Research team: Laura Bernardi (Unil), Chiara Comolli (Unil), Marieke Voorpostel (Fors), Ariane Pailhé (Ined), Emmanuelle Cambois (Ined)
Health and well-being are not equally distributed in society. WELLWAYS investigates how events and transitions in the family and employment domains, which significantly influence health and well-being, contribute to this inequality. We study individuals’ life course to understand whether and to what extent family and work-related events interact in increasing disparities in well-being in Switzerland and France.
The main objective of the project is to explain how some individuals have a higher risk to accumulate disadvantages along their life course resulting in lower well-being and reduced health. We use data from several large surveys conducted in Switzerland and France which include information about the development of employment and family as well as information on individual levels of well-being for longer than two decades. Examining what happens in the dimensions of work and family simultaneously, we explore to what extent disadvantages in each of the two domains are interdependent. In addition, we distinguish individuals and families with fewer resources from those who are better off, assuming that the former have cumulated greater disadvantages and face higher risks of experiencing negative events in both of the two life domains.
WELLWAYS on the one hand enriches existing research by adopting a life course research perspective and using statistical modeling techniques to analyze complex survey data that track individuals' professional and family histories over time. On the other hand, it adds on knowledge on rising inequalities in health and well-being in Switzerland and France, with the aim of providing solid empirical evidence for policy recommendations turned towards improving the well-being of vulnerable groups in our societies.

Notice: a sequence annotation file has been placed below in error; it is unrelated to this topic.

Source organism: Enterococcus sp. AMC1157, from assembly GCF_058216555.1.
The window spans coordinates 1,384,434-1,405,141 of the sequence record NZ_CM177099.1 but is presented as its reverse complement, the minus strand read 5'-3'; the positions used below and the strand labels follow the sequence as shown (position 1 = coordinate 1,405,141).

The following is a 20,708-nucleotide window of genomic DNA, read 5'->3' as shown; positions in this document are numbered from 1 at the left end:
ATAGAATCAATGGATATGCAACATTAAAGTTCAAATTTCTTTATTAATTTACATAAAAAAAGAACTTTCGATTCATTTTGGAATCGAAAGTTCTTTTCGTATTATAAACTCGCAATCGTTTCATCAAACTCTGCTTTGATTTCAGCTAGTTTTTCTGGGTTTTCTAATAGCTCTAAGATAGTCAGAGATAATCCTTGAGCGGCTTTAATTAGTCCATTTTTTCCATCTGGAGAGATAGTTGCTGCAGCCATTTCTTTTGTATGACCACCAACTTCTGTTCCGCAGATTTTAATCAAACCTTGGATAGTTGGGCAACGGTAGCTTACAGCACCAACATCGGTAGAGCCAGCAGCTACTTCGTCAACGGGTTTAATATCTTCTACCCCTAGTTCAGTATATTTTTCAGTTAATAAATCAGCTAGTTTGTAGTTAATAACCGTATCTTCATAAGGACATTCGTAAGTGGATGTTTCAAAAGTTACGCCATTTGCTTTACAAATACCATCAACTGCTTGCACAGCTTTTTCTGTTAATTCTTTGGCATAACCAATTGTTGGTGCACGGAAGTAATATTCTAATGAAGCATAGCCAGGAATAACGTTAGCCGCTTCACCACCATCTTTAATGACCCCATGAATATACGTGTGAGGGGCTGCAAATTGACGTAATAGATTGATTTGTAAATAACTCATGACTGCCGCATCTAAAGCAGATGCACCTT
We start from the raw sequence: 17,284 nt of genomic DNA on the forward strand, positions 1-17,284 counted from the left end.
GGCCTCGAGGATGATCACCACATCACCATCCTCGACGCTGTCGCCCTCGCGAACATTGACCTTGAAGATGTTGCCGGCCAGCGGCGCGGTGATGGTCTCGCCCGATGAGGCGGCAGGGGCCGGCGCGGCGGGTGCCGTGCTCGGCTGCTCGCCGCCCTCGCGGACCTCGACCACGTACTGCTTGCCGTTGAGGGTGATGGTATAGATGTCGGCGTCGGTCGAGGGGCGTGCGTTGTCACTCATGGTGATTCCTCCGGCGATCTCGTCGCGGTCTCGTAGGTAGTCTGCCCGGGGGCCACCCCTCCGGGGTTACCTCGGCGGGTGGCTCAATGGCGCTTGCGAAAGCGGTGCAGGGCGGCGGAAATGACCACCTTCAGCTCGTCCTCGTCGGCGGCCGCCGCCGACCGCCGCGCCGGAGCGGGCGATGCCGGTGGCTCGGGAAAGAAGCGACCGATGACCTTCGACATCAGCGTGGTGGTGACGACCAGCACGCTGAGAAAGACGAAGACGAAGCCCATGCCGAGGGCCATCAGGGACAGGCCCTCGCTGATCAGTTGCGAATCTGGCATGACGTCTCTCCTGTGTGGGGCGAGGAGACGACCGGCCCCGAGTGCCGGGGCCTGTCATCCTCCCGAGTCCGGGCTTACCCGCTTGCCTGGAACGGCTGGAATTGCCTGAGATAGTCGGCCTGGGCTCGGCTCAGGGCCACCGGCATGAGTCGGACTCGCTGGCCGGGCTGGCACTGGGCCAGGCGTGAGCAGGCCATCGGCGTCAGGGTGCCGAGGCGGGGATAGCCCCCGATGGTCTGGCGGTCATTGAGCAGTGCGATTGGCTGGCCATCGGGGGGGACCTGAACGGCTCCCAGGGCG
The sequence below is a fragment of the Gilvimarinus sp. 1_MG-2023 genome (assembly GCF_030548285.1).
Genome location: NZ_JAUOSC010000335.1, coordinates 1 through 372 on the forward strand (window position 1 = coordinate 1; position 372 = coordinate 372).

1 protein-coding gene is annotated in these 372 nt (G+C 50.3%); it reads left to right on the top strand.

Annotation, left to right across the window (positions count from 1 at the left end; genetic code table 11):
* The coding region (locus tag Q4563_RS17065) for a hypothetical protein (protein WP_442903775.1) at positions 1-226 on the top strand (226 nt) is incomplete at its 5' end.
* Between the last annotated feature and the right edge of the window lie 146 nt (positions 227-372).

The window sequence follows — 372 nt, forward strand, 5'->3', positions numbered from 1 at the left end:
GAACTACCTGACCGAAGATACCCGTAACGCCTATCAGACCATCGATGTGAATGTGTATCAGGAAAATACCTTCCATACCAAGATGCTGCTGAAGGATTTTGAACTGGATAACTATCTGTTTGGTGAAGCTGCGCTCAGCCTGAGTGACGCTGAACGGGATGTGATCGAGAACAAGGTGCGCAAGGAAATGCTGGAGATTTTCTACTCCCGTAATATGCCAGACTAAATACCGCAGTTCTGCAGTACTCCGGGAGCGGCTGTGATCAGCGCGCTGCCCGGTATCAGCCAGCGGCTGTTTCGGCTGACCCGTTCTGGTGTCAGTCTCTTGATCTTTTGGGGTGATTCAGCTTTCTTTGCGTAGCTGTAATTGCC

Research team: Leen Vandecasteele (Unil), Fei Bian (Unil), Luana Goveia Marx (Unil)
The aim of this project is to investigate how the socio-economic status of both partners in a couple shapes household employment patterns over the life course, in different countries and over generations.
Understanding the way in which people’s labour market success is influenced by their household members has become indispensable and timely against the background of social developments like the rise of female employment as well as the increasing trend of assortative mating and rising levels of inequality across families. The aim of this project is to better explain the reasons for heterogeneity in partner effects by examining differences across countries and over time. Previous research has examined the role of partner effects, but studies explicitly addressing the time trends and country context of partner effects are rare. Partner effects may be stronger/weaker in certain countries, after different life events and will have changed in their magnitude over generations. In order to formulate testable hypotheses, theories of the welfare state are used, next to theories of social stratification and cumulative (dis)advantage as well as theories of the division of labour within families and social capital transmission. Hypotheses are tested about how specific characteristics of the labour market and family policy influence the way in which the socio-economic position of the partner plays a role.
This research is innovative by bridging the gap between family research and labour market research. It will contribute to cutting-edge questions brought about by current and ongoing societal trends such as increased female labour market participation, increases in assortative mating, increasing wage inequality and inequalities across households. The research is based on longitudinal analyses of the British Household Panel Survey, the German Socio-Economic Panel and the European Survey of Income and Living Conditions data.
Research team : Fabien Foureault (Post-doc), Lena Ajdacic (Doctorante), Steven Piguet (Informaticien)
The aim of this project is to study the rise of “capital market intermediaries” as a new financial elite and to investigate the access to this group, its internal integration and the spread of its power beyond the financial sector.